PERSPECTIVE ON TRADE : NAFTA Needs a Boost, Not Burial : The critics' concerns will remain, whatever the treaty's fate. So improve and pass it, and everybody wins.

Gloria Molina is a Los Angeles County supervisor. Antonio Gonzalez is Latin America project director of the Southwest Voter Research Institute in Montebello. NARANJO, El Universal, Mexico City

With each day, support for the proposed North American Free Trade Agreement erodes as a host of critics bang away at this historic attempt to redefine U.S.-Mexican relations. Because of important shortcomings in the labor and environmental areas, many would like to see NAFTA rejected. But killing NAFTA is both bad public policy and socially irresponsible.

Instead, critics and supporters of NAFTA should support President Clinton's efforts to enhance the benefits and minimize the negatives of the agreement by negotiating additional trinational agreements on environmental and labor standards. Support is needed also for legislation to fund comprehensive training programs for displaced workers and increase investment for infrastructural and environmental upgrading along the U.S.-Mexico border.

In doing so, President Clinton and his trade ambassador, Mickey Kantor, must advance a new vision of North America, one in which an improved NAFTA catalyzes both economic growth and social equity. They should also set the record straight. While the agreement that former President Bush negotiated is flawed, it is not a recipe for U.S. job loss. The United States enjoys a trade surplus with Mexico, in contrast to U.S. trade deficits with many Pacific Rim nations. Translation: Far more jobs are created than lost in our commerce with Mexico. And every reputable study of the impact of NAFTA finds that the trade surplus will continue. For example, a recent study by the Southwest Voter Research Institute showed that California will gain twice as many jobs as it loses over the first five years of NAFTA's implementation.

The problem is that Mexico has become the metaphor for U.S. job flight. This metaphor is false and dangerous. It exacerbates already growing ethnic tensions and xenophobia. Rejecting NAFTA and retreating into protectionism would set U.S.-Mexico relations back a generation. It would dry up much needed U.S. private investment into the Mexican economy and precipitate an economic downturn that would cause job loss on both sides of the border. For example, in Mexico's 1982-83 debt crisis, 100,000 U.S. workers lost their jobs in the collapse of industries based heavily on trade with Mexico.

Furthermore, rejecting NAFTA would not do anything for the valid concerns raised by sincere critics. Real abuses like U.S. industry-based border pollution and non-enforcement of environmental and labor standards by companies on both sides of the border would continue unabated. Chronic Mexican poverty due to underdevelopment would continue. Nor would killing NAFTA stop multinational corporations from leaving the United States. The globalization of national economies, including ours, is inevitable.

What is the solution? Only an improved NAFTA package that addresses the valid concerns while preserving the essential benefits can gather enough public and congressional support to win approval. What should it contain? To date, the best plan has been offered by a national coalition of Latino organizations initiated by the Mexican American Legal Defense and Educational Fund, National Council of La Raza and Southwest Voter Research Institute. The coalition believes that rejecting NAFTA or passing the Bush version are both unacceptable options.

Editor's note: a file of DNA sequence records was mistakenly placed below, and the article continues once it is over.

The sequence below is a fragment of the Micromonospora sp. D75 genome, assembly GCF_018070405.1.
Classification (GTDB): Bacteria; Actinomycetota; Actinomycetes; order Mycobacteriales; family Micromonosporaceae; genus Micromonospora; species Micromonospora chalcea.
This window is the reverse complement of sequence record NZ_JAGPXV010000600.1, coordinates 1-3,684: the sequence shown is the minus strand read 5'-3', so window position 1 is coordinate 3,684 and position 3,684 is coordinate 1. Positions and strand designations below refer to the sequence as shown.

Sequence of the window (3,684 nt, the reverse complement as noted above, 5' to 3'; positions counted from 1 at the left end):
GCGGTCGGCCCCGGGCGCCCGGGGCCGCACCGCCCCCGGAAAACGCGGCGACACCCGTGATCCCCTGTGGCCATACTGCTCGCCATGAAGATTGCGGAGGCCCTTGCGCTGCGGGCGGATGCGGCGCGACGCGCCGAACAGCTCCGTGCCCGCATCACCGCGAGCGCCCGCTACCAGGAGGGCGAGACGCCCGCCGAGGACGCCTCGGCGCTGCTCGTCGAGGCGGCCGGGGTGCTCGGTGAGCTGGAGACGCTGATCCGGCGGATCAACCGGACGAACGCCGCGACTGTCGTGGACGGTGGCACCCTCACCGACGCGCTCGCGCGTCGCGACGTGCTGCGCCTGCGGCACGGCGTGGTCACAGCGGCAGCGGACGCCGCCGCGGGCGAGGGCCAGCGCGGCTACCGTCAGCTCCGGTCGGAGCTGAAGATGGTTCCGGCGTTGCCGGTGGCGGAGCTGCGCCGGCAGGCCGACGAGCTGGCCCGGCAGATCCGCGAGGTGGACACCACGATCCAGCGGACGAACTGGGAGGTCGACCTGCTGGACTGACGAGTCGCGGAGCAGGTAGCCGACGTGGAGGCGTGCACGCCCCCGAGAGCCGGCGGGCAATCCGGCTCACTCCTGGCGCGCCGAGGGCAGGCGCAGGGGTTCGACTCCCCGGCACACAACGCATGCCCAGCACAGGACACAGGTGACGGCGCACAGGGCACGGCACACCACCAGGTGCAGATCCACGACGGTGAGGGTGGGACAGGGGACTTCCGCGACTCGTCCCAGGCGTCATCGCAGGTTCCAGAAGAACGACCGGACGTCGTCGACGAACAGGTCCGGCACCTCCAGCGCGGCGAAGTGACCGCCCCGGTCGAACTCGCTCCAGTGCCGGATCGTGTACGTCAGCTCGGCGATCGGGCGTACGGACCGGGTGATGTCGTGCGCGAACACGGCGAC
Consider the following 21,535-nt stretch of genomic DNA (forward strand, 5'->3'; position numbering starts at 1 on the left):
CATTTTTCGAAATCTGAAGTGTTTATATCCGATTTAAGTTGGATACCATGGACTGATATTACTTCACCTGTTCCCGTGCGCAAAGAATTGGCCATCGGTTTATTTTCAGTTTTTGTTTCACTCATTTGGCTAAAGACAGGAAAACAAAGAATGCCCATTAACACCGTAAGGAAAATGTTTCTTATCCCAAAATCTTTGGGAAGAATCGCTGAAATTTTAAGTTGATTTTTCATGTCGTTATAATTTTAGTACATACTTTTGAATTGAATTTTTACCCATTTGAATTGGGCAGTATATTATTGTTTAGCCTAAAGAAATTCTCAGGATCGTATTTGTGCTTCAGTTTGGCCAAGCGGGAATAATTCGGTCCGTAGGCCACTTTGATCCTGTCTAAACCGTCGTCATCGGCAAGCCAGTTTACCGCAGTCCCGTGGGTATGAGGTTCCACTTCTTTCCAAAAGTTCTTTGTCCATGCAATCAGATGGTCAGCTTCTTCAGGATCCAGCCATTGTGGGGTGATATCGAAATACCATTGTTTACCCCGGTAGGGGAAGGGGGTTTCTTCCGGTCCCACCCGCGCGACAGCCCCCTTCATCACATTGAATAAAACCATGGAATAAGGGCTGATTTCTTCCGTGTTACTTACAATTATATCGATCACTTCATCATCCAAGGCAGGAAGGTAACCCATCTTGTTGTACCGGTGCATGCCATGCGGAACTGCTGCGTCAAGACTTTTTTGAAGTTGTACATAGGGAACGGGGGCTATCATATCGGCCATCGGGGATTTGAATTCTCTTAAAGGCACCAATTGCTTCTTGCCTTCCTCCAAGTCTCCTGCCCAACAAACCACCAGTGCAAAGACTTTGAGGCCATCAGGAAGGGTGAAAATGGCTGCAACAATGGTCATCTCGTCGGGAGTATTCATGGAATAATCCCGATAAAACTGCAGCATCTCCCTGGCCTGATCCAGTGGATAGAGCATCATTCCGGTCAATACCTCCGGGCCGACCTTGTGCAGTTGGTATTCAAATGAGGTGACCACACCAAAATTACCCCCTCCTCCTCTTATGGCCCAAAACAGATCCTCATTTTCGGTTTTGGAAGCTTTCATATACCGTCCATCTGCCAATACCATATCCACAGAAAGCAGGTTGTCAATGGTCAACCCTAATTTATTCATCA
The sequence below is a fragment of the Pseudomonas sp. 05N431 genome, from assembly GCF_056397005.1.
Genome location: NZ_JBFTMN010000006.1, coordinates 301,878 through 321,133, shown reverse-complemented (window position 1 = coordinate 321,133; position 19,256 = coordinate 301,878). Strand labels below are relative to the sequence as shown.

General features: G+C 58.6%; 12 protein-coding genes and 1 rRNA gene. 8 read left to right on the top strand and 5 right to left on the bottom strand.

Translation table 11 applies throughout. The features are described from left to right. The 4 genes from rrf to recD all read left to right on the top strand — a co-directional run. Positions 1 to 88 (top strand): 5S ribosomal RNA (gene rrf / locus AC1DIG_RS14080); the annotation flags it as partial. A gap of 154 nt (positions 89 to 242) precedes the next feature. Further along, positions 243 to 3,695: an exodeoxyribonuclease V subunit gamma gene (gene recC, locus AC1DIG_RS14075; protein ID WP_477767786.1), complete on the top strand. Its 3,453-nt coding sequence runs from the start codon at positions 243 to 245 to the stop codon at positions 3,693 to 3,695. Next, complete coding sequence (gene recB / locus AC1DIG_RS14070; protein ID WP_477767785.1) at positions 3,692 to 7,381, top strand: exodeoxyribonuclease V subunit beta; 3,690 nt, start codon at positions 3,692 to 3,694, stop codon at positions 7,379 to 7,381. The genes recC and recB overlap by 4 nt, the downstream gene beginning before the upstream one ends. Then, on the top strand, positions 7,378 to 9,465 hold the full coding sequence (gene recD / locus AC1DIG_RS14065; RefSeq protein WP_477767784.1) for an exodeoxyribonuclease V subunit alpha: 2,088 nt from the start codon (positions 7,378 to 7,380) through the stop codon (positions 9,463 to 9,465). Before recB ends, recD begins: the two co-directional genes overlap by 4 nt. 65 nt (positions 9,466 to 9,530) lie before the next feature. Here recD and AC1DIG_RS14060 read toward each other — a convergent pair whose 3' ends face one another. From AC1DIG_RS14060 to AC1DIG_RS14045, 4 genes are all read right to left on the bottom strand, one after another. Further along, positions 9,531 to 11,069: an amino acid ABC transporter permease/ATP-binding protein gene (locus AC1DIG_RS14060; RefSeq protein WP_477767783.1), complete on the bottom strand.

They propose a third option consisting of eight proposals hinged on the creation of a North American development bank that would effectively fund much of the spending associated with an improved NAFTA. Capitalization of the bank would come from existing tariff revenue from the NAFTA countries and national subscriptions. The bank would not increase the U.S. deficit, nor would it be a foreign-aid shill, but would efficiently generate two or three dollars for every dollar of capitalization and would invest billions in NAFTA-related infrastructural, environmental and development projects over the next 10 years.

The core of the Latino coalition's plan would:

* Increase the funding and improve the eligibility mechanism for programs for displaced workers in the United States and Puerto Rico.

* Increase investment for infrastructure and environmental upgrading along the U.S.-Mexico border.

* Enhance environmental standards, including the creation of a North American commission on the environment with appropriate oversight and enforcement powers that would not impinge on sovereignty. Special emphasis would be placed on the U.S.-Mexico border region.

* Enhance labor standards, including the creation of a North American labor commission with appropriate oversight and enforcement powers that do not impinge on sovereignty.

* Create a North American commission on migration that studies problems of labor mobility and immigration and makes proposals for reform to each government within three years.

The coalition also proposes programs that would facilitate participation by small businesses in trade with Mexico and Canada; promote economic development projects for regions where communities are especially impacted by trade-related job displacement, and promote alternative development strategies for the Caribbean-basin countries so that NAFTA does not negatively impact their economies.

In sum, it is time for reason to prevail in the NAFTA debate. The United States must listen to the solid advice offered by its Latino community: Don't reject NAFTA and Mexico; instead, support President Clinton's efforts to improve NAFTA and embrace a new partnership with our North American neighbors. This option for economic growth with social equity advances all of our interests.

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